should then be adjusted until it is exactly correct,
within the measurement limits available.
Both pendulums should ideally be powered
in use. Although the system will work if only one is
powered, the other will impose a slight load.
The sensor and drive systems can be
independent for each pendulum. Then either can be the
master, timing the clock. The possibility of electrical
synchronism will be investigated, acheiving an exact
phase relationship is a potential difficulty.
This section has no antecedents that I
2b; The arguments for a third pendulum:
The possible advantages of a third
pendulum are being empirically investigated. The
questions to be answered include the obvious, are any
potential gains in accuracy worth the additional
2b1; Balancing of second order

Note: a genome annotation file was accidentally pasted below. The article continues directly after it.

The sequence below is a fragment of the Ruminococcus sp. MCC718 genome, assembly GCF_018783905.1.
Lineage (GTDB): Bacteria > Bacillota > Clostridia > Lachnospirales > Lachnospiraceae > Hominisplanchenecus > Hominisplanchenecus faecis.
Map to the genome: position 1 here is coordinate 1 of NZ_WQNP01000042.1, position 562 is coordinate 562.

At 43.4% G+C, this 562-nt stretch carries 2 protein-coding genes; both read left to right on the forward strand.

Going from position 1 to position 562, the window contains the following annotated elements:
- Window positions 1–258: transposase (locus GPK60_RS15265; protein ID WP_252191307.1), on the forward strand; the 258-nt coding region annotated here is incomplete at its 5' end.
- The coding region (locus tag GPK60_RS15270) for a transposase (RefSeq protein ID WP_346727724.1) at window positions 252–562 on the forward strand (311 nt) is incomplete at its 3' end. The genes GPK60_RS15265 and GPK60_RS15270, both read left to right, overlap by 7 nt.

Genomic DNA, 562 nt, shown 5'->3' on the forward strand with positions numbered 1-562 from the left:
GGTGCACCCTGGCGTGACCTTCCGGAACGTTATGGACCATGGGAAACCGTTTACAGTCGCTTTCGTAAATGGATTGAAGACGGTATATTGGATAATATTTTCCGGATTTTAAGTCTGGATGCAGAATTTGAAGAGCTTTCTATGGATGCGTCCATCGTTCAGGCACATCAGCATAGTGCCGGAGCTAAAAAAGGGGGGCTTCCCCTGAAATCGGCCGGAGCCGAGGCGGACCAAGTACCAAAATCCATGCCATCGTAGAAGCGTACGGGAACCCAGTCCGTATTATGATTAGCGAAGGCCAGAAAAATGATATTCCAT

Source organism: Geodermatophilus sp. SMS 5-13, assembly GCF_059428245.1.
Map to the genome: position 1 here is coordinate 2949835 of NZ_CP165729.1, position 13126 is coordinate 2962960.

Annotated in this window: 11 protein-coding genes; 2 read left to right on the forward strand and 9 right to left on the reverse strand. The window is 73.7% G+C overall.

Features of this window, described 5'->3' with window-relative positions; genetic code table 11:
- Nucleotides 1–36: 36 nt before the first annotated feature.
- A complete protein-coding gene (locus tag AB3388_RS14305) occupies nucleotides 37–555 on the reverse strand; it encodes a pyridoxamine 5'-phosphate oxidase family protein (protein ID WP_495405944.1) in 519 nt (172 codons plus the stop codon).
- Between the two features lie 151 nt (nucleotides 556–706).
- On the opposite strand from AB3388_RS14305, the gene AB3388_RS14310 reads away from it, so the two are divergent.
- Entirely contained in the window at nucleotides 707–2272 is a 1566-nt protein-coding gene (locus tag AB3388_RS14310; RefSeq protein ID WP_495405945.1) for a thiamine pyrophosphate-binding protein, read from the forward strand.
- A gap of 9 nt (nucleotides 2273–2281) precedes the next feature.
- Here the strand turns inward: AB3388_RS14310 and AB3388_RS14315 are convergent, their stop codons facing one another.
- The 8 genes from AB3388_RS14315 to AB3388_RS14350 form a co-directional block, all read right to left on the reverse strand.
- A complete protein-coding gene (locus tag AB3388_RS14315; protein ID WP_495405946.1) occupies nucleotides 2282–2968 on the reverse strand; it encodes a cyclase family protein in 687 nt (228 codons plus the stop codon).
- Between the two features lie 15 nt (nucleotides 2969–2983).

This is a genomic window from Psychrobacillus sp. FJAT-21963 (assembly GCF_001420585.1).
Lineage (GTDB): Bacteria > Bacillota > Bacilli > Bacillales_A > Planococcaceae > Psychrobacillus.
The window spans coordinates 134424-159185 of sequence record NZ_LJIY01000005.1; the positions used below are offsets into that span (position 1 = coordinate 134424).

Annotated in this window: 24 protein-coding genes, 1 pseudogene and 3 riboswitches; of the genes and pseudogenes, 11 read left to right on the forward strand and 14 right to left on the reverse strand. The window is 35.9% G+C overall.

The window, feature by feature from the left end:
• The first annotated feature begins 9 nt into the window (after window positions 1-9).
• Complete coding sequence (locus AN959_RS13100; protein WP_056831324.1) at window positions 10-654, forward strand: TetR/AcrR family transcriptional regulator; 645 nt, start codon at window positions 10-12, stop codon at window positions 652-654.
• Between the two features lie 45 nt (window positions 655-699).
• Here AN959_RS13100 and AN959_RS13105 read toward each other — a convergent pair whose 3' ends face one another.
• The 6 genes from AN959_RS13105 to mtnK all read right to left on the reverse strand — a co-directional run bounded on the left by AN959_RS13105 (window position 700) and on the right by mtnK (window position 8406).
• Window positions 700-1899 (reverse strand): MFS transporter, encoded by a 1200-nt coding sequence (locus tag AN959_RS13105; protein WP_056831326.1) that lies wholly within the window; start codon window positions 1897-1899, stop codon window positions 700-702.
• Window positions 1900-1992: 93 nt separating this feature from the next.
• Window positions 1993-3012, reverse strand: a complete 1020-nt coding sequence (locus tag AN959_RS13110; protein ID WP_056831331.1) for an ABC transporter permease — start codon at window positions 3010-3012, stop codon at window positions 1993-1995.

Firstly a set of drawn curves showing
the vertical and horizontal movements of dual one second
pendulums swinging through a small angle. These show the
reason why dual pendulums work and why they don't work
Also shown for reference is a plot of a
single half second pendulum.
is a series of plots, depicting the motion of two, side
by side, synchronised pendulums agains time. As can be
seen, at small angular swings it is a close
approximation to a sine wave.
The top plot is the left hand pendulum,
followed by the right. Above the datum line indicates a
swing to the left of centre, below is to the right. The
180 degree phase relationship is clear.
The next two plots show the vertical
movement of the same pendulums. First the left, then the
right. The datum line is merely a drawing convenience
here, all movement is above the centre rest point.
As can be seen this movement is at twice
the frequency, it is the second harmonic, two cycles per
This phenomenom is also found with pairs
of synchronised piano strings. It will be noticed that
these motions are in phase, not out of phase.
This frequency doubling and phase
equality can be arithmetically explained. The square of
both positive and negative number is always positive.
The bob moves upwards as it leaves the
centre to the left. or the right. Conversely it moves